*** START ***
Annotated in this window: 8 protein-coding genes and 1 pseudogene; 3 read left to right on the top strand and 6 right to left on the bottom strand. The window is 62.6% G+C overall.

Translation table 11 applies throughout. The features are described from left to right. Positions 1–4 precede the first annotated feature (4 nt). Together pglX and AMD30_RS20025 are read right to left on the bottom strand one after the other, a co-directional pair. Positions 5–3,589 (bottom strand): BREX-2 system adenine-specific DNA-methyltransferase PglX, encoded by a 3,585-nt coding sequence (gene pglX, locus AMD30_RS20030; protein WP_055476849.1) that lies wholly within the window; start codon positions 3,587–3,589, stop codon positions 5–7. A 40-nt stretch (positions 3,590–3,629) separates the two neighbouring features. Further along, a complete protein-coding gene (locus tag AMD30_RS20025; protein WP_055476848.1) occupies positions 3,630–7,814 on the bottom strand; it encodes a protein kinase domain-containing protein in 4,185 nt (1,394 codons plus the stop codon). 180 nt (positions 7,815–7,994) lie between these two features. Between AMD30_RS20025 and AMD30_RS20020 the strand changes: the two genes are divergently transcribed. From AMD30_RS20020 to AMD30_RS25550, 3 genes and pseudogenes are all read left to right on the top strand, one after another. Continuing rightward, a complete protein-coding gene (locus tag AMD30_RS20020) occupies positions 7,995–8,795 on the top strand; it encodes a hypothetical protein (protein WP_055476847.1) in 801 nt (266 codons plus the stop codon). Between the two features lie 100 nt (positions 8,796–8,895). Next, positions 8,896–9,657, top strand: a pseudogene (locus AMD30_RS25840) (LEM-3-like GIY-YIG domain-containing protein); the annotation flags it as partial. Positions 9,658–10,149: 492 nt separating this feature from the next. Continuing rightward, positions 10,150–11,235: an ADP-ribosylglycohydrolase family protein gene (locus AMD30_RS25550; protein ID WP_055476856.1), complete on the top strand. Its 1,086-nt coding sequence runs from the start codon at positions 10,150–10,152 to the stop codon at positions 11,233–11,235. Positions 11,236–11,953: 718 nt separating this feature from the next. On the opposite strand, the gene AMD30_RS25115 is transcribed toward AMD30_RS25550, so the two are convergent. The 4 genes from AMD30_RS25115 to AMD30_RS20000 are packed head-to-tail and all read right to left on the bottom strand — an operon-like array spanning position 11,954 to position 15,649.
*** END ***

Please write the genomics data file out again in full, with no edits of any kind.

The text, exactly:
Annotated in this window: 8 protein-coding genes and 1 pseudogene; 3 read left to right on the top strand and 6 right to left on the bottom strand. The window is 62.6% G+C overall.

Translation table 11 applies throughout. The features are described from left to right. Positions 1–4 precede the first annotated feature (4 nt). Together pglX and AMD30_RS20025 are read right to left on the bottom strand one after the other, a co-directional pair. Positions 5–3,589 (bottom strand): BREX-2 system adenine-specific DNA-methyltransferase PglX, encoded by a 3,585-nt coding sequence (gene pglX, locus AMD30_RS20030; protein WP_055476849.1) that lies wholly within the window; start codon positions 3,587–3,589, stop codon positions 5–7. A 40-nt stretch (positions 3,590–3,629) separates the two neighbouring features. Further along, a complete protein-coding gene (locus tag AMD30_RS20025; protein WP_055476848.1) occupies positions 3,630–7,814 on the bottom strand; it encodes a protein kinase domain-containing protein in 4,185 nt (1,394 codons plus the stop codon). 180 nt (positions 7,815–7,994) lie between these two features. Between AMD30_RS20025 and AMD30_RS20020 the strand changes: the two genes are divergently transcribed. From AMD30_RS20020 to AMD30_RS25550, 3 genes and pseudogenes are all read left to right on the top strand, one after another. Continuing rightward, a complete protein-coding gene (locus tag AMD30_RS20020) occupies positions 7,995–8,795 on the top strand; it encodes a hypothetical protein (protein WP_055476847.1) in 801 nt (266 codons plus the stop codon). Between the two features lie 100 nt (positions 8,796–8,895). Next, positions 8,896–9,657, top strand: a pseudogene (locus AMD30_RS25840) (LEM-3-like GIY-YIG domain-containing protein); the annotation flags it as partial. Positions 9,658–10,149: 492 nt separating this feature from the next. Continuing rightward, positions 10,150–11,235: an ADP-ribosylglycohydrolase family protein gene (locus AMD30_RS25550; protein ID WP_055476856.1), complete on the top strand. Its 1,086-nt coding sequence runs from the start codon at positions 10,150–10,152 to the stop codon at positions 11,233–11,235. Positions 11,236–11,953: 718 nt separating this feature from the next. On the opposite strand, the gene AMD30_RS25115 is transcribed toward AMD30_RS25550, so the two are convergent. The 4 genes from AMD30_RS25115 to AMD30_RS20000 are packed head-to-tail and all read right to left on the bottom strand — an operon-like array spanning position 11,954 to position 15,649.